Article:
# Homework Help: Velocity of a Helium-atom in a double slit experiment

1. Jul 29, 2016

### laguna

1. The problem statement, all variables and given/known data
Hi, I want to apologize for any grammar errors in advance since english is not my first language. But i hope it is good enough such that the question is clear:
I want to calculate the velocity of a Helium-atom after it scattered on a double slit. The following information are given:
1) the distance of the first intensity maximum from the axis of the detector screen
2) distance d between both slits
3) distance from the double slit and the detector screen

2. Relevant equations
what is the velocity of the helium-atom? and what velocity would an electron need to have to reach the same seperation of its intensity maximum?

3. The attempt at a solution
1) first I calculated the condition for constructive interference: d*sin(phi)=n*lamba, n integer.
2) from the distance to the screen L, and the distance of the first maximum, say l, we get phi: tan(phi)=l/L
3) from the first step we get lambda, since n=1, right?.
And here i am stuck.

Thank you.

2. Jul 29, 2016

### BvU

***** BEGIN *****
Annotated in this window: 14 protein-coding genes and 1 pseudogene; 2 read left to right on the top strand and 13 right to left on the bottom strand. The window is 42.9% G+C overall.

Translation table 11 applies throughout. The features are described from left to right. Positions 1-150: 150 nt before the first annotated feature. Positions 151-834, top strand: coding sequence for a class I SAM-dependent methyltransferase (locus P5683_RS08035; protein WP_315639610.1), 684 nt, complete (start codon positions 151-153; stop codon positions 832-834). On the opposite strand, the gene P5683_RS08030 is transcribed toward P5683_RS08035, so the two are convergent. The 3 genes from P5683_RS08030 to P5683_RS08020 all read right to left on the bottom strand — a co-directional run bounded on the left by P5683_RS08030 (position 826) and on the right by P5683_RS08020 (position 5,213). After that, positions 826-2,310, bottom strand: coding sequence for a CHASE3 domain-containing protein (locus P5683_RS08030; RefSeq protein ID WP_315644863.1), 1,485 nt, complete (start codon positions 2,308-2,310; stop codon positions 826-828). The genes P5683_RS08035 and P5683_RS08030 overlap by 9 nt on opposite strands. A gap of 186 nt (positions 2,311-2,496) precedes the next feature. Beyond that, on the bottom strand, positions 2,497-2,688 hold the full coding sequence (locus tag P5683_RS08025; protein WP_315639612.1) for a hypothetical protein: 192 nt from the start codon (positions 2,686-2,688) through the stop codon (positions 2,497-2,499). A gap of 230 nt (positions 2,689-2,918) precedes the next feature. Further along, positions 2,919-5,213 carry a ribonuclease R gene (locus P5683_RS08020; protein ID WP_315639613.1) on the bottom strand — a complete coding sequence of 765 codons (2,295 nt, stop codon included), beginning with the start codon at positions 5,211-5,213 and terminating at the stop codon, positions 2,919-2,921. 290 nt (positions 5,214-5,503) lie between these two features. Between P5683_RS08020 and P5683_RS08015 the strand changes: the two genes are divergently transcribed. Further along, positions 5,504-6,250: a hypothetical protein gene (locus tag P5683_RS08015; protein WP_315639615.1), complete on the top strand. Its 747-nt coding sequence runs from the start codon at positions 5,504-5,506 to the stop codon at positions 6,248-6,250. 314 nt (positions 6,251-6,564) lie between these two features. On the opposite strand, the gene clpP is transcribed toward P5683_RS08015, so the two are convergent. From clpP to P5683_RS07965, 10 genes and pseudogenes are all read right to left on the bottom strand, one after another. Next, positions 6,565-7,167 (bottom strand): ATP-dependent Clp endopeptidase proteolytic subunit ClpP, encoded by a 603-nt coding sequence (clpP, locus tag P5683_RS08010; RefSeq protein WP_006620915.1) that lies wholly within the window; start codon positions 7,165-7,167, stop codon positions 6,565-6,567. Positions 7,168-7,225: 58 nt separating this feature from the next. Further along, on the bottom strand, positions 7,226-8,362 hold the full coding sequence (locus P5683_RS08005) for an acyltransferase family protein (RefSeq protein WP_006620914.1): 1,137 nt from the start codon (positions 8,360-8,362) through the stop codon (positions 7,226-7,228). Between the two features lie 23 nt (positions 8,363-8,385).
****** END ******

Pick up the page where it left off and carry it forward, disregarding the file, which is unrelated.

Hello Laguna,

Apparently you need one or more relevant equations to proceed. SInce there are none under '2. relevant equations', you will now have to search your toolbox to find some

Also: in your attempt at solution you might show your steps in more detail; if something goes wrong, PF helper can put it right....

3. Jul 29, 2016

### composyte

Your difficulty might come from not having all the relevant equations. Think about how the velocity of a particle is related to its wavelength via an important equation.

4. Jul 30, 2016

### laguna

thank you for the warm welcome :-)

I can use the de-Broglie relation lamba=h/p, p the momentum. then i get the speed, right? :-)
I am sorry, I missread '2. relevant equations' with '2. relevant questions' when I was writing the post.

5. Jul 30, 2016

### BvU

Good start. You want to check if you need anything relativistic and then you can link $\lambda$ and $p$ (or fist link them and then check that $v<<c$)

6. Jul 31, 2016

### laguna

thank you. i didnt even condsider relativity.